1. There are four ways to terminate a contract:
    • 1. Lapse of time (time stated or reasonable)
    • 2. Death of party prior to acceptance
    • 3. Revocation (statement or conduct of offeror)
    • "4. Rejection (words or conduct of offeree: counter, conditional accept, addt'l terms if not goods )"
  2. Bailment
    • Formed when bailee takes CUSTODY of chattel with INTENT to serve as bailee
    • "Presumed to be bailee of items typically found in chattel (e.g., valuables in glove compartment of car)"
    • Valet parking with keys surrendered = bailment
    • Self-park = not a bailment
  3. Liability of Bailee
    • "Sole benefit of bailor (e.g., a gratis repair) = liable only for gross negilgence"
    • "Sole benefit of bailee (e.g., borrowing chattel from friend) = liable for slight negligence"
    • Mutual benefit = ordinary care
    • *Modern trend is to always apply ordinary care*
    • "Unauthorized use = strictly liableMisdelivered chattel (e.g., to someone who fraudulently claims) = strictly liable unless forged claim check"
  4. There are 5 ways to satisfy the Statute of Frauds
    • "1. Performance (full for anything, part only with goods to extent of part)"
    • 2. Substantial beginning on custom goods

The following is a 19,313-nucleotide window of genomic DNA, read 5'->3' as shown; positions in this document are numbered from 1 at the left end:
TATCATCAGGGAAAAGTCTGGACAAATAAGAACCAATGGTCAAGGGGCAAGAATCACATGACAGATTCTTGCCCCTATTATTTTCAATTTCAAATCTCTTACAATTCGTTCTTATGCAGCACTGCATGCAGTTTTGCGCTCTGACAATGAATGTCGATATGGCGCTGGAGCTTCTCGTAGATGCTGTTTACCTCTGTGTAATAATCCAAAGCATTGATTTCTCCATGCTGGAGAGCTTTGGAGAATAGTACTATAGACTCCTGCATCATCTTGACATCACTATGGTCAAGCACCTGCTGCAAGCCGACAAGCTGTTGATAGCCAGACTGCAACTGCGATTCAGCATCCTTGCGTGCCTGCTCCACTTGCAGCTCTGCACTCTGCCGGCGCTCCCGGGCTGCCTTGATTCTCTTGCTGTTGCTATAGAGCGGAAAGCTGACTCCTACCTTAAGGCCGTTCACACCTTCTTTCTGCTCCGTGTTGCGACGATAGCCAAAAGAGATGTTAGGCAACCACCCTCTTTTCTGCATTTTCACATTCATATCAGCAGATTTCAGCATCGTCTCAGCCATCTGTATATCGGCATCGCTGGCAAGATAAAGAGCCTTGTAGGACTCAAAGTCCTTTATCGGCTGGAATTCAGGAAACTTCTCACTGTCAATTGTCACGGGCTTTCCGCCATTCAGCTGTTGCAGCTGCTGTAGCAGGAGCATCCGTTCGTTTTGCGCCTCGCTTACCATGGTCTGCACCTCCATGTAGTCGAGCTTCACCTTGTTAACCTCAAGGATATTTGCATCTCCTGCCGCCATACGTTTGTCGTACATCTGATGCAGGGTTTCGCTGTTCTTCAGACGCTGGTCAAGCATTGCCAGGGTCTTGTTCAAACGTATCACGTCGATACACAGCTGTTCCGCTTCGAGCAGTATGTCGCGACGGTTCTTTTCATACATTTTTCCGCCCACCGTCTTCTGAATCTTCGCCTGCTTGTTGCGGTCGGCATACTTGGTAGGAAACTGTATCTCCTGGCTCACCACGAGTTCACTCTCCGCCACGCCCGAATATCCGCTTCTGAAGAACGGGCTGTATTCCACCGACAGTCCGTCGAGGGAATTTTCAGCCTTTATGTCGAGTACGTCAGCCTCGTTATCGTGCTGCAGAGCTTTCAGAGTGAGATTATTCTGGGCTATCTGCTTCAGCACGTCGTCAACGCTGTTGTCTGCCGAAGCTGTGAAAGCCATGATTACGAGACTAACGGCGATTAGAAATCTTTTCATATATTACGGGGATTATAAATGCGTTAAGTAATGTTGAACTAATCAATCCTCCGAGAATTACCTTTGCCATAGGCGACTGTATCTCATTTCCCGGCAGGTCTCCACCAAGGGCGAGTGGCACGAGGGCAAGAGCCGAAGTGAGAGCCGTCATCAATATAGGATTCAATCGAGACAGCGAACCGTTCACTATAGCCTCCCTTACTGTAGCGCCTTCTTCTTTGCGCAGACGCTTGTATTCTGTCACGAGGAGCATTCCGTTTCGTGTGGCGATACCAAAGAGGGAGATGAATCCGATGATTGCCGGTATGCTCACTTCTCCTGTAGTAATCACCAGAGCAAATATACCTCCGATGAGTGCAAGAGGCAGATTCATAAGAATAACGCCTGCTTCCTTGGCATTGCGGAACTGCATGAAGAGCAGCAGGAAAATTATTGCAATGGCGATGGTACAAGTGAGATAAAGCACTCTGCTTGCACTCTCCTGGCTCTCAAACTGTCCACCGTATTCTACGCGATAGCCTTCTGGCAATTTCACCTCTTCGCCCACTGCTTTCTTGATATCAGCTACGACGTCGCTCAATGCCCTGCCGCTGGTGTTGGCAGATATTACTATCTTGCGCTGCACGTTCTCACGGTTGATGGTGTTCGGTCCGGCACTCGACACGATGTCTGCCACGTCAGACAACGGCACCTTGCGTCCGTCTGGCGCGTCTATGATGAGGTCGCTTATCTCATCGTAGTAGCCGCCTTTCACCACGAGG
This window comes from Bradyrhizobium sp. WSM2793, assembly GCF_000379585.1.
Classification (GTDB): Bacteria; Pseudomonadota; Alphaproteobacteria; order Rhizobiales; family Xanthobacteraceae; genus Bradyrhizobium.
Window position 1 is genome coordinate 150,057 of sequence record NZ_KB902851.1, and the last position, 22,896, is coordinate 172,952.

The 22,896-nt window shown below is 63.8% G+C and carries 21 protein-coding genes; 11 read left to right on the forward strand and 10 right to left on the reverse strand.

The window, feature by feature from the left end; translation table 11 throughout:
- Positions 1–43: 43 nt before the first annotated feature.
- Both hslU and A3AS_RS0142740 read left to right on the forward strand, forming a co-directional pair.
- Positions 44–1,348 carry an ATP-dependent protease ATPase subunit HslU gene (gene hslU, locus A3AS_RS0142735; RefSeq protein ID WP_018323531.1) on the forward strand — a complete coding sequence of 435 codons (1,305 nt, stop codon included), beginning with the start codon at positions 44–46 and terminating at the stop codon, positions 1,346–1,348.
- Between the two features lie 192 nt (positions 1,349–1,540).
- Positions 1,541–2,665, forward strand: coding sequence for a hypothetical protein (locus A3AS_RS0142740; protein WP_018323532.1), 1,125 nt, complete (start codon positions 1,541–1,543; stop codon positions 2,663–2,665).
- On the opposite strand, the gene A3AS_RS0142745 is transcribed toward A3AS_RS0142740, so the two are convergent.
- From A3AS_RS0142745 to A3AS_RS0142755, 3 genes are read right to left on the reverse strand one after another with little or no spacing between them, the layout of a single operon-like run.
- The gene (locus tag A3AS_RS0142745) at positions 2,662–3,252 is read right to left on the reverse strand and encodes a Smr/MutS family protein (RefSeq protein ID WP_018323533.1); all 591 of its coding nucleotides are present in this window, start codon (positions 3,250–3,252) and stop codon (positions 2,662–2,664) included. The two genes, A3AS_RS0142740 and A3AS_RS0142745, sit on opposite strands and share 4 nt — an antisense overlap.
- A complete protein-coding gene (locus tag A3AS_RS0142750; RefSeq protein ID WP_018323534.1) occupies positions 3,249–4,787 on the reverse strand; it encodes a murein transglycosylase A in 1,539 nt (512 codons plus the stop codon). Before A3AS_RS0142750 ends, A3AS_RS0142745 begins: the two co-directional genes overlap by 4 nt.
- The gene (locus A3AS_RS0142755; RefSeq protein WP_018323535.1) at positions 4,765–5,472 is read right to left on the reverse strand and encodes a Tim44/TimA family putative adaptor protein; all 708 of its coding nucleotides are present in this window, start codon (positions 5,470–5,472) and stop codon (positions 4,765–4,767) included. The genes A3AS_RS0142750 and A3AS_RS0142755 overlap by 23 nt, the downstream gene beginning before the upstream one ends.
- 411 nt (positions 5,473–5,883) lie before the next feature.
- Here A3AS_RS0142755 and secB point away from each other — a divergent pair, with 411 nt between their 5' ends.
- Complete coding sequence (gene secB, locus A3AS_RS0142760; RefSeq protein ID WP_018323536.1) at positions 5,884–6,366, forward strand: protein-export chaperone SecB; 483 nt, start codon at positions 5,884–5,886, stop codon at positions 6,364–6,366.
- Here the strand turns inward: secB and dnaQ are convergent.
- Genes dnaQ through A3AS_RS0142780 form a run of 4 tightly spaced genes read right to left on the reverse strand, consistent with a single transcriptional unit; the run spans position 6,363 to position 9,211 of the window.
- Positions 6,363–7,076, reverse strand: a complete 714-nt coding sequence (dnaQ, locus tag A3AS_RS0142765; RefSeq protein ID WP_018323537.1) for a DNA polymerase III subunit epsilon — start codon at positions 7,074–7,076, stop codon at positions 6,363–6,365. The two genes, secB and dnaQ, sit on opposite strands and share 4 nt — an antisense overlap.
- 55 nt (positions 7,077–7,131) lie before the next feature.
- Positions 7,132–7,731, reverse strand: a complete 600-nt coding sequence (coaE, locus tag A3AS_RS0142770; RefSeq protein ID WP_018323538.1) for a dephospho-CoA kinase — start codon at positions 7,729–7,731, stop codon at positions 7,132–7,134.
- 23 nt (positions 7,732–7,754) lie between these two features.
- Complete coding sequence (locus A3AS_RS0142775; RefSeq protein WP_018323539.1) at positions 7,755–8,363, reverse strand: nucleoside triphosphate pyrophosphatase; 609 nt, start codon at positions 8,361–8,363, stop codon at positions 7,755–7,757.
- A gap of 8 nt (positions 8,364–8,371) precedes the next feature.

• "3. Part performance of real estate transfer (any two of payment, improvement, possession)"
    • "4. Writing (CL who and what, UCC quantity, must also be signed by person asserting SoF defense)"
    • 5. Admission by part that K exists
    • "*between two merchants, must deny K at time if one merchant sends notice with quantity term that claims K exists"
  5. Risk of Loss Rules
    • 1. Agreement controls
    • 2. Breaching party is liable for uninsured loss even if breach unrelated to shipment (e.g., ship nonconforming goods, loss on seller)"
    • 3. Delivery by common carrier other than seller - Passes at time seller completes delivery obligation (reaches FOB point)
    • 4. No agreement, no breach, no delivery by carrier: Merchant seller = buyer's receipt, Non-merchant seller = tender
  6. Requirements for liquidated damages clause
    • 1. Damages hard to forecast at time K made
    • 2. Provision is a reasonable forecast
  7. Permanent Injunction
    • I put five bucks down
    • "Inadequate legal remedy (replevin, ejectment, money)"
    • Property right/protectable interest
    • Feasibility of enforcement (supervision difficult with mandatory)
    • "Balance of hardships (more hardship than benefit, skip if D willful)"
    • "Defenses (unclean hands, laches, impossibility, free speech)"
  8. Rescission
    • "1. Grounds (formation problem, mutual mistake on material fact, unilateral mistake if other party knows or should know)"
    • "2. Defense (unclean hands, laches) negligence not a good defense"
  9. Reformation
    • 1. Valid contract (contrast with rescission)
    • "2. Grounds (mutual mistake, unilateral if actually knows, misrepresentation)"